The best bet in exchange-traded funds this year has been to double down against Brazil.
The ProShares UltraShort MSCI Brazil Capped ETF, which makes a leveraged investment against Brazilian shares that essentially doubles the wager, is posting the best performance among 1,200 U.S. ETFs tracked by Bloomberg this year. Its 82 percent gain is almost twice the return of the second-best ETF, another leveraged fund that profits when U.S. energy shares decline.
The trade against Brazilian stocks has been especially profitable this year as the tumble in equities is exacerbated by the 31 percent plunge in the real that’s made it the worst performing emerging-market currency. The country’s assets are selling off amid a corruption scandal at the state-controlled oil company, a deeper-than-expected economic recession and the government’s failure to shore up fiscal accounts. The deterioration in the nation’s finances has earned it three downgrades in the past 18 months. The last one, by Standard & Poor’s, cost Brazil its investment grade.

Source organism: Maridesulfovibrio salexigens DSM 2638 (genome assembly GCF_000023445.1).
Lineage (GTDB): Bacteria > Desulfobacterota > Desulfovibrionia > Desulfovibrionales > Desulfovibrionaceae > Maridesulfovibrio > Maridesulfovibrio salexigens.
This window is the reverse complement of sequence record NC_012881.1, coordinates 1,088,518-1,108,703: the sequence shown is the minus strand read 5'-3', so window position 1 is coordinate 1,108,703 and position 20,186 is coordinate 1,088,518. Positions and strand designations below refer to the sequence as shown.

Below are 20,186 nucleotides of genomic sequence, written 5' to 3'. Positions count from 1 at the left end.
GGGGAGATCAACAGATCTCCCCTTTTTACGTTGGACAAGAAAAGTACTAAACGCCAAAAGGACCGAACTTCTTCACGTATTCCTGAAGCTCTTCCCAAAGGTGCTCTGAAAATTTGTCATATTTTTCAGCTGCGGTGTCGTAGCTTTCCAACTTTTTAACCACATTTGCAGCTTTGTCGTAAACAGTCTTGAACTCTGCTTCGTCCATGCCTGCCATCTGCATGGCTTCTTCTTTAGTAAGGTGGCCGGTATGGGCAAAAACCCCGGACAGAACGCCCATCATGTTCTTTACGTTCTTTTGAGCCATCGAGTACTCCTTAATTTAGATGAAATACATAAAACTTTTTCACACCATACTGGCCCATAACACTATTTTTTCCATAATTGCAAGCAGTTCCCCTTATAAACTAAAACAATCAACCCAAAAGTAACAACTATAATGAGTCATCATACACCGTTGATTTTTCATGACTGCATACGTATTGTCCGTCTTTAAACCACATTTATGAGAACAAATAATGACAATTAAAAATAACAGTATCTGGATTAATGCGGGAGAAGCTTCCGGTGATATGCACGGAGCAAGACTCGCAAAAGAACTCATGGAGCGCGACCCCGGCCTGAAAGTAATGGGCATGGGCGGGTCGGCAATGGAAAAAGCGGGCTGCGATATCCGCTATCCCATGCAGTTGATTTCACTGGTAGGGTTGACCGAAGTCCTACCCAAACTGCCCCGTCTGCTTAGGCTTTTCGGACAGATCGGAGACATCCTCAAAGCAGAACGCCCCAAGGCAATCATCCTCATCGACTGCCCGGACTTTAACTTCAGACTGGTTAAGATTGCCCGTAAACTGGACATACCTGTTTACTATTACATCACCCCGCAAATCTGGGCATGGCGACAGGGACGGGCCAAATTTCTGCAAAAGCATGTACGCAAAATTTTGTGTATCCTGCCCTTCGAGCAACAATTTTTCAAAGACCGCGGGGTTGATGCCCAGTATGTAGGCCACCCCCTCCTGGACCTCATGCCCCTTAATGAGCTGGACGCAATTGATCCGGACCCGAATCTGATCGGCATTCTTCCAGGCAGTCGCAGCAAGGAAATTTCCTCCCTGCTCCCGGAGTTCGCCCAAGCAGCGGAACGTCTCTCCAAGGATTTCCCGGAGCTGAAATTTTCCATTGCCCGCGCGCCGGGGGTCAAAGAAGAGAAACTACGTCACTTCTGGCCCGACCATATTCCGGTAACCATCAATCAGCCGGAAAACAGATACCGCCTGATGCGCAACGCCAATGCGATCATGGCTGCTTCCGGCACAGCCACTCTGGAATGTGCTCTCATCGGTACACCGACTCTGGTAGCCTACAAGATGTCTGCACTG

“There’s a really big currency risk, which has a direct impact on listed companies,” said Jason Vieira, the chief economist at Infinity Asset Management, which oversees 200 million reais ($52.2 million) of investments.
The MSCI Brazil 25-50 Price USD Index, the underlying gauge for the ProShares ETF, has dropped every year since 2011, when President Dilma Rousseff started her first term. This year, it’s tumbled 34 percent, while Brazil’s benchmark Ibovespa equity index has dropped 33 percent in dollar terms.
S&P cut Brazil to BB+, one level below investment grade, on Sept. 9, with a negative outlook, after the government presented a budget for 2016 with a deficit of 0.5 percent of gross domestic product just weeks after revising its initial surplus target. The downgrade prompted Rousseff to speed up measures to cover the gap, with Finance Minister Joaquim Levy and Planning Minister Nelson Barbosa announcing Monday an austerity plan totaling 65 billion reais.
Moody’s Investors Service, which has Brazil at the lowest level of investment grade, said the measures were a positive development, but called the country’s targets modest.
“The negative outlook is obviously an additional problem,” Infinity Asset Management’s Vieira said. “The government is announcing more of the same. It needs to be put into action, and we haven’t seen that so far.”
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